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Journal American Rhododendron Society

Current Editor:
Dr. Glen Jamieson ars.editor@gmail.com


Volume 23, Number 3
July 1969

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Exbury Azaleas Arrive at Wooster

Exbury Azalea Hybrids in Secrest Arboretum
   Fig. 43.  Azalea Hybrids from the Exbury Gardens in England,
                 are examined and recorded after their arrival at the
                 Secrest Arboretum, Wooster, Ohio.  Dr. O. D.
                 Diller, left, is curator of the 120-acre arboretum,
                 John Ford is technical assistant and foreman of the
                 arboretum.

        Thirty-six different deciduous azalea hybrids from the famous Exbury Gardens near Southampton, England, have been delivered to the Ohio Agricultural Research and Development center, Wooster. The plants made up the initial shipment of a gift of 100 azalea hybrids which will be planted in the rhododendron and azalea display garden in Secrest Arboretum at the center.
        Dr. O. D. Diller, arboretum curator, says collection will be known as The Lionel de Rothschild Collection, named in honor of the renowned international banker who was also known for his extensive hybridization of ornamental plants. The giant flowered azalea hybrids developed by the late de Rothschild are still very rare.
        The collection was given to the Great Lakes Chapter of the American Rhododendron Society, which cooperated with the Research center in developing the display garden at Wooster. Dr. Diller credits David Leach, a rhododendron breeder from Brookville, Pa., and chairman of the Great Lakes Chapter display garden committee, with making arrangements for the valuable collection.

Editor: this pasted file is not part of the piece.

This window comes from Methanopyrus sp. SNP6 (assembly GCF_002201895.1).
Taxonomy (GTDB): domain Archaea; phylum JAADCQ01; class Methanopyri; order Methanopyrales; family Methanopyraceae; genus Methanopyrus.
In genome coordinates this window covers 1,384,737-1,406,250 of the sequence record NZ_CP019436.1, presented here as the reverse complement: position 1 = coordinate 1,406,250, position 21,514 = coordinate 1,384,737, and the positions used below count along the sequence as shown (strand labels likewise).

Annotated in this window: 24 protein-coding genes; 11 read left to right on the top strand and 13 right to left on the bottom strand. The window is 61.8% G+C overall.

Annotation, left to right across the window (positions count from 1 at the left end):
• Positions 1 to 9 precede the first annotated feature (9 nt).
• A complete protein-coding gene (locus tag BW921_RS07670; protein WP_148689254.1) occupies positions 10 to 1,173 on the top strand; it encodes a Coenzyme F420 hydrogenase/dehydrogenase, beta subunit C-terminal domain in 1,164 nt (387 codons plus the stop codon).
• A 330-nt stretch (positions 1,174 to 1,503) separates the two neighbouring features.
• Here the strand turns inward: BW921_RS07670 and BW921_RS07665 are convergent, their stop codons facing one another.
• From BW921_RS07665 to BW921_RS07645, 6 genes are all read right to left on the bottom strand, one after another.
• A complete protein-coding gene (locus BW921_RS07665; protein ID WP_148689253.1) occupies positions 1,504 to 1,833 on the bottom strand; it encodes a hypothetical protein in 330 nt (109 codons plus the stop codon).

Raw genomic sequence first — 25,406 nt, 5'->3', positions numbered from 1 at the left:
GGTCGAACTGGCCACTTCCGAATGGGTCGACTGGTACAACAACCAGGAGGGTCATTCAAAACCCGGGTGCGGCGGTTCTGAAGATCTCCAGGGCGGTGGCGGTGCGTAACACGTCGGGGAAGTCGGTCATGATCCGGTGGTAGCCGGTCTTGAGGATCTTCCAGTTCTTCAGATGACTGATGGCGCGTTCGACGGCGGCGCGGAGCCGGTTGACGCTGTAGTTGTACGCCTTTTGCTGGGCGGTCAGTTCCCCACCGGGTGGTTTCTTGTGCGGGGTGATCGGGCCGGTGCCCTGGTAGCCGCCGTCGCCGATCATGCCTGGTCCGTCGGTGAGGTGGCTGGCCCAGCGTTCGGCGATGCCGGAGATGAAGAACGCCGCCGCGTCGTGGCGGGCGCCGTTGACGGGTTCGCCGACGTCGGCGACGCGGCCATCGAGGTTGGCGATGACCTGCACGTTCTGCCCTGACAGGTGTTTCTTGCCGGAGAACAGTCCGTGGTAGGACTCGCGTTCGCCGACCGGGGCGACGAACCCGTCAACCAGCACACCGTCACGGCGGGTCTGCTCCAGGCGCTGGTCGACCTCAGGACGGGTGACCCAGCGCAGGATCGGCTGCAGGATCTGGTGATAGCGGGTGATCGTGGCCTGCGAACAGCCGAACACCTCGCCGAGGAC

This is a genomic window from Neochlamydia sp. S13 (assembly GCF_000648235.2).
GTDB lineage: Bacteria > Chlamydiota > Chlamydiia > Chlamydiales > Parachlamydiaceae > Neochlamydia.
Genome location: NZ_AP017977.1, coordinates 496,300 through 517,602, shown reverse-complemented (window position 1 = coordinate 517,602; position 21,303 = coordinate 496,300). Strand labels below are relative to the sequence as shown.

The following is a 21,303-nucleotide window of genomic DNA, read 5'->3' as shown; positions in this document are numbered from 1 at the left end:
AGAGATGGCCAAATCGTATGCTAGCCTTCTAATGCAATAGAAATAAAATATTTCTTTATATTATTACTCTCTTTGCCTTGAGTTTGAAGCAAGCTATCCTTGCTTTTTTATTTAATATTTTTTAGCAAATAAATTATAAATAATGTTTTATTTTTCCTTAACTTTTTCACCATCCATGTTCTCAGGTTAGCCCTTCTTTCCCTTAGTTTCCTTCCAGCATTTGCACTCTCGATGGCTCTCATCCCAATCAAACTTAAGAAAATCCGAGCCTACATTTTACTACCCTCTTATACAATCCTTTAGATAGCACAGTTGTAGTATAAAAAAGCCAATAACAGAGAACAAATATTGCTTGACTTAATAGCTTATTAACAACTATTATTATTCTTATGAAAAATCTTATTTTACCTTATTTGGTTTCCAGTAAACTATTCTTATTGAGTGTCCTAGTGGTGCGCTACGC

They will be planted in an area of the display garden which will be known as "Azalea Alley." Plants will be placed to best demonstrate the proper use of these beautiful ornamentals in the landscape. The balance of the collection is expected to be delivered in fall 1969 and spring 1970.
        When complete, the planting of azaleas at Wooster will be the most extensive collection of deciduous azalea hybrids in America. Dr. Diller says that the de Rothschild collection will be further expanded upon by gifts of other azalea hybrids already promised by Mr. and Mrs. Robert Bovee, rhododendron and azalea breeders from Portland, Oregon; and from James Wells Nursery Inc., of Red Bank, New Jersey.
        The rhododendron and azalea garden at Secrest Arboretum will not only be a valuable site for ornamentals research, but will provide exhibits for American plant breeders. Comparisons of the different hybrids will enable amateur gardeners and professional nurserymen to make choices best suited to their own tastes and uses.
        The 7-acre rhododendron display garden at the Research center was established in 1966. Its purpose is to build a collection of all rhododendrons and azaleas which will grow satisfactorily in the Great Lakes region. To date, approximately 70 rhododendron cultivars and 36 azalea hybrids have been planted in the garden, a number of other cultivars are being propagated in the greenhouse and in a special test area of the arboretum.
        In addition to the rhododendron and azalea display garden, the 120-acre arboretum has extensive collections of many other trees and ornamental shrubs which help make the Secrest Arboretum a favorite stopping place for thousands of Ohio gardeners, nurserymen, and homeowners.


Volume 23, Number 3
July 1969

DLA Ejournal Home | QBARS Home | Table of Contents for this issue | Search JARS and other ejournals